What real estate investors should look for in 2017

What real estate investors should look for in 2017
Find better yields in specific locations or a completely different asset class
Published: 00:00 January 4, 2017 gulfnews – Property Weekly
By Declan King, Special to PW

Declan King is a chartered valuation surveyor and a Rics-registered valuer. He is responsible for the real estate function of ValuStrat

Short-term capital appreciation has often been the sole consideration of real estate investors in Dubai. However, the calmer property market of recent times means that capital gains are now harder to find and yield becomes of increased importance to buyers seeking a return on investment.

Real estate investors in search of higher yields in Dubai should make wider consideration of different locations and various alternative asset classes.

Location

ValuStrat’s analysis of the Dubai residential market for the last two years reveals that in some districts yields have risen on foot of broadly stable rents, coupled with lower sales prices. Our research shows indicative gross yields as shown in Table 1. Conversely, an examination of other locations shows yields have softened (Table 2).
The breakdown suggests that residential investors looking for better yield, particularly those carrying monthly mortgage repayments, should check out middle-market locations such as Remraam, Dubai Sports City, Discovery Gardens and International City.

It is noteworthy that some of the highest gross residential yields currently in Dubai are in some of the more affordable foreign-ownership neighbourhoods.

Asset class

Property investors in the UAE are very familiar with the residential segment of the market — it is a sector that many understand from personal experience. However, there are now opportunities in other asset classes for those with budgets of at least Dh1 million. Foreigners can now own single commercial properties such as retail, offices and warehouse units.

Purchasers have a choice of buying offices in areas such as Business Bay or Jumeirah Lakes Towers, shop units in community retail offerings at Jumeirah Village Circle and International City, or industrial premises in Jebel Ali Free Zone or Dubai Investments Park (leasehold). For gross yields of typical property types in these locations, see Table 3.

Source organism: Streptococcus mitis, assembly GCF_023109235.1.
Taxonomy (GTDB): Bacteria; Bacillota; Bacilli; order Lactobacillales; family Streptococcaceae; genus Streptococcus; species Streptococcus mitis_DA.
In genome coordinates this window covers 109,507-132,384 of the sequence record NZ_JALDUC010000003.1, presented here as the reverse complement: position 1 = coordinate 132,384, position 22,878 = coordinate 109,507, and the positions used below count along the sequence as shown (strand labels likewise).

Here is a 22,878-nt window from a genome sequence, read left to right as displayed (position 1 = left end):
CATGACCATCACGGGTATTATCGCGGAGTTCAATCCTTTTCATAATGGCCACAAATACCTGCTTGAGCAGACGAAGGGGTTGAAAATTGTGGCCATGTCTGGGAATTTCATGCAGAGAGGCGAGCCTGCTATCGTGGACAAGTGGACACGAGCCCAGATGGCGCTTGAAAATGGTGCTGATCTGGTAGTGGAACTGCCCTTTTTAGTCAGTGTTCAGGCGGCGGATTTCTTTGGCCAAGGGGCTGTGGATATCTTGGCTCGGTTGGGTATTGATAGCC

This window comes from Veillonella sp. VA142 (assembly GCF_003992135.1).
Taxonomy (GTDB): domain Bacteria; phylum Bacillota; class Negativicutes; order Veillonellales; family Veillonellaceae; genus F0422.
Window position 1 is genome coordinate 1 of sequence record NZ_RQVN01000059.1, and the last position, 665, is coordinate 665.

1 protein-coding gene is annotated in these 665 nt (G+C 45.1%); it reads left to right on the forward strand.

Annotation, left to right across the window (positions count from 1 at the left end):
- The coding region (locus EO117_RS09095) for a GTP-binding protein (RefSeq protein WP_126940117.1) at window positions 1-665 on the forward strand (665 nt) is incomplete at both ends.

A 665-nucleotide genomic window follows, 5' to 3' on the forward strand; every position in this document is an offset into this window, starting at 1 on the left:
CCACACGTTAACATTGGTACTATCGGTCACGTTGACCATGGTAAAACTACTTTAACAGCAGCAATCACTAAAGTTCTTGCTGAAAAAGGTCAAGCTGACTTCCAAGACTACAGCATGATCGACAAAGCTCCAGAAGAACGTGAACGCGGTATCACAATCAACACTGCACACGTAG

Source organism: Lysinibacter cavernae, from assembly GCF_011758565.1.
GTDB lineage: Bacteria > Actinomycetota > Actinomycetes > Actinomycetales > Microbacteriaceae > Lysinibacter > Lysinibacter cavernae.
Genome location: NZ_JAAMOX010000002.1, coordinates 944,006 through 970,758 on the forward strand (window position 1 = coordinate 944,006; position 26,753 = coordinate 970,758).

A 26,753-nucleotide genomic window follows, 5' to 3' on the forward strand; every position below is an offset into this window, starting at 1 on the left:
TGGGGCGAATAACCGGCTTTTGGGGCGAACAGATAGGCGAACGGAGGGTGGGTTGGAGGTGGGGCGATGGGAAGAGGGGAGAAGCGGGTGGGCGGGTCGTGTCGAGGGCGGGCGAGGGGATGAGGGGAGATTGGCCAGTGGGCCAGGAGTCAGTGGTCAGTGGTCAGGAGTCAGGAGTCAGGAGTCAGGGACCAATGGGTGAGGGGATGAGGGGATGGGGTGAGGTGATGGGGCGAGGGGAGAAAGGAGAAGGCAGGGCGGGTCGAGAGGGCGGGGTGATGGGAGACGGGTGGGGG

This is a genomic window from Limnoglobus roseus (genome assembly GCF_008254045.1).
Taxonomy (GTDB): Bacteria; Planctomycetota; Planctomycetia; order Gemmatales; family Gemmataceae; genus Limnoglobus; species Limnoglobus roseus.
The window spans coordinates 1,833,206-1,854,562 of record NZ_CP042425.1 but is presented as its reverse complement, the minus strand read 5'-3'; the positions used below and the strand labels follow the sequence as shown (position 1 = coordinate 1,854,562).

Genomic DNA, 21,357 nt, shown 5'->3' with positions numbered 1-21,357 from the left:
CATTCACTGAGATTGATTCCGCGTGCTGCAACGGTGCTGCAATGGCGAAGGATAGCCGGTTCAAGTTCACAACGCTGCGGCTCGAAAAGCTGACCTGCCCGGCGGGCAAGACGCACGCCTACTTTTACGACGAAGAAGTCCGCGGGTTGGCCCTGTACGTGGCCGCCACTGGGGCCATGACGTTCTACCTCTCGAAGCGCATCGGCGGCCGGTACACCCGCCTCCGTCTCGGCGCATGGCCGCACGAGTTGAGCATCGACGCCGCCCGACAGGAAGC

Commercial real estate provides several benefits to investors over residential property. Generally, dealings with the tenant are more business-like and less emotive. Also, the lease may be for a longer term and usually passes more responsibility for the upkeep and maintenance of the property to the tenant. Commercial real estate also offers portfolio diversification to residential investors.

In more mature property markets in the West, specialised asset segments such as car parking, self-storage, student accommodation and retirement villages have evolved as developers and investors seek out investment opportunities and better yield. These property types are generally not yet available in the UAE, but will probably emerge in time.

Internationally, development in these segments is often encouraged by way of government incentives on acquisition, holding or disposal costs.
In our analysis, we have considered gross yields, i.e. return before any allowance is made for outgoings such as acquisition costs, management fees, service payments, finance charges, etc. These expenses can be considerable. A buyer should identify such costs in advance to arrive at a reasonable estimation of the net yield. Investors should note that increased service charges, protracted void periods and higher mortgage rates can all have a significant impact on returns.
If you are considering to invest in Dubai real estate, you may find it beneficial to look for yield in specific locations or in a completely different asset class.

Posted on January 4, 2017 in Property, Real Estate

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